Our journey began back in the 7.x series where we noticed that doing ad-hoc aggregations on raw transaction data put Elasticsearch® under a lot of pressure in large-scale environments. Since then, we’ve begun to pre-aggregate the transactions into transaction metrics during ingestion. This has helped to keep the performance of the UI relatively stable. Regardless of how busy the monitored application is and how many transaction events it is creating, we’re just querying pre-aggregated metrics that are stored at a constant rate. We’ve enabled the metrics-powered UI by default in 7.15.
However, when showing an inventory of a large number of services over large time ranges, the number of metric data points that need to be aggregated can still be large enough to cause performance issues. We also create a time series for each distinct set of dimensions. The dimensions include metadata, such as the transaction name and the host name. Our documentation includes a full list of all available dimensions. If there’s a very high number of unique transaction names, which could be a result of improper instrumentation (see docs for more details), this will create a lot of individual time series that will need to be aggregated when requesting a summary of the service’s overall performance. Global labels that are added to the APM Agent configuration are also added as dimensions to these metrics, and therefore they can also impact the number of time series. Refer to the FAQs section below for more details.
Within the 8.7 and 8.8 releases, we’ve addressed these challenges with the following architectural enhancements that aim to reduce the number of documents Elasticsearch needs to search and aggregate on-the-fly, resulting in faster response times:
- Pre-aggregation of transaction metrics into service metrics. Instead of aggregating all distinct time series that are created for each individual transaction name on-the-fly for every user request, we’re already pre-aggregating a summary time series for each service during data ingestion. Depending on how many unique transaction names the services have, this reduces the number of documents Elasticsearch needs to look up and aggregate by a factor of typically 10–100. This is particularly useful for the service inventory and the service overview pages.
- Pre-aggregation of all metrics into different levels of granularity. The APM UI chooses the most appropriate level of granularity, depending on the selected time range. In addition to the metrics that are stored at a 1-minute granularity, we’re also summarizing and storing metrics at a 10-minute and 60-minute granularity level. For example, when looking at a 7-day period, the 60-minute data stream is queried instead of the 1-minute one, resulting in 60x fewer documents for Elasticsearch to examine. This makes sure that all graphs are rendered quickly, even when looking at larger time ranges.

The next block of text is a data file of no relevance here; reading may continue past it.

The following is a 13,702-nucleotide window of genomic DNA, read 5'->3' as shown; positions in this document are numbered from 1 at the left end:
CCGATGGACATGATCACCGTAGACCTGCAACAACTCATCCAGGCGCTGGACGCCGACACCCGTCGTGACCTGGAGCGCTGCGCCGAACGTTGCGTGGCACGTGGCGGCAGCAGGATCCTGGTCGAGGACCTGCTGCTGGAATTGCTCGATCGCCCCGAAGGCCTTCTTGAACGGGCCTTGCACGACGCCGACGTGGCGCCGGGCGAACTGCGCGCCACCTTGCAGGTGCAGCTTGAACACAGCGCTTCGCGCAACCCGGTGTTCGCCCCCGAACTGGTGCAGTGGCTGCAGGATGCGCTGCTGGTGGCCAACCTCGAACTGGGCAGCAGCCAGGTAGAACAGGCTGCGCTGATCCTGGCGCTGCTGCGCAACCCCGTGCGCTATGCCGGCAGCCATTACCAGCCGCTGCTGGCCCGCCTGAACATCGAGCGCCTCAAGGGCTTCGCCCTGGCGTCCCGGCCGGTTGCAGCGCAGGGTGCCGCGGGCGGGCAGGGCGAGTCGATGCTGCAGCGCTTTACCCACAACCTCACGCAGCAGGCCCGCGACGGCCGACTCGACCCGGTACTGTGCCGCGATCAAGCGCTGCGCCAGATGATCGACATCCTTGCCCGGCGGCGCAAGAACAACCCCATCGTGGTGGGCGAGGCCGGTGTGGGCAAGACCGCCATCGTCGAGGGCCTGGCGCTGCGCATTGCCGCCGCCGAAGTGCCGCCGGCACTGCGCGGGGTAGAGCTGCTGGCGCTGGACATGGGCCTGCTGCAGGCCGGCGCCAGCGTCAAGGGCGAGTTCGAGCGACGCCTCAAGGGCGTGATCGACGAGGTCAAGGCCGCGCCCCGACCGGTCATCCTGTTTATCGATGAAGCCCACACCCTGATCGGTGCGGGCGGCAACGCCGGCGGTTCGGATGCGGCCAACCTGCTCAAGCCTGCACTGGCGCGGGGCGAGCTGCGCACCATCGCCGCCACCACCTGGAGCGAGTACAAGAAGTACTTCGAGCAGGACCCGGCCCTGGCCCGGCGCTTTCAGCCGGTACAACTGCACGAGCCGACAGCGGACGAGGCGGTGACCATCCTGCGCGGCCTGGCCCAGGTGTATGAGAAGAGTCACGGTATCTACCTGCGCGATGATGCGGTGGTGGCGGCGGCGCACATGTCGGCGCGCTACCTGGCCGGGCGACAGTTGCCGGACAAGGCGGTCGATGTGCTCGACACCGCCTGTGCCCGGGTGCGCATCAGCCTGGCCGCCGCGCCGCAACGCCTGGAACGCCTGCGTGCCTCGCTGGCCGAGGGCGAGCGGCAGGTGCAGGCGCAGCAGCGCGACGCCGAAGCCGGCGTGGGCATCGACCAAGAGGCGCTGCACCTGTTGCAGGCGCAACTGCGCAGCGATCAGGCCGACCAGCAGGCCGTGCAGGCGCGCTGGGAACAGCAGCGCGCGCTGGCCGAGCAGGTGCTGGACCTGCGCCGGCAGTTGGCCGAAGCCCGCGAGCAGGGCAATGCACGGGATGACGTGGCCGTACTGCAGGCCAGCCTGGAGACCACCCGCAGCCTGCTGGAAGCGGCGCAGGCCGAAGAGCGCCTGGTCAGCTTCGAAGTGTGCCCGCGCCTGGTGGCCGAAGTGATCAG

- Safeguards on the number of unique transactions per service for which we are aggregating metrics. Our agents are designed to keep the cardinality of the transaction name low. But in the wild, we’ve seen some services that have a huge amount of unique transaction names. This used to cause performance problems in the UI because APM Server would create many time series that the UI needed to aggregate at query time. In order to protect APM Server from running out of memory when aggregating a large number of time series for each unique transaction name, metrics were published without aggregating when limits for the number of time series were reached. This resulted in a lot of individual metric documents that needed to be aggregated at query time. To address the problem, we’ve introduced a system where we aggregate metrics in a dedicated overflow bucket for each service when limits are reached. Refer to our documentation for more details.
The exact factor of the document count reduction depends on various conditions. But to get a feeling for a typical scenario, if your services, on average, have 10 instances, no instance-specific global labels, 100 unique transaction names each, and you’re looking at time ranges that can leverage the 60m granularity, you’d see a reduction of documents that Elasticsearch needs to aggregate by a factor of 180,000 (10 instances x 100 transaction names x 60m x 3 because we’re also collapsing the event.outcome dimension). While the response times of Elasticsearch aggregations isn’t exactly scaling linearly with the number of documents, there is a strong correlation.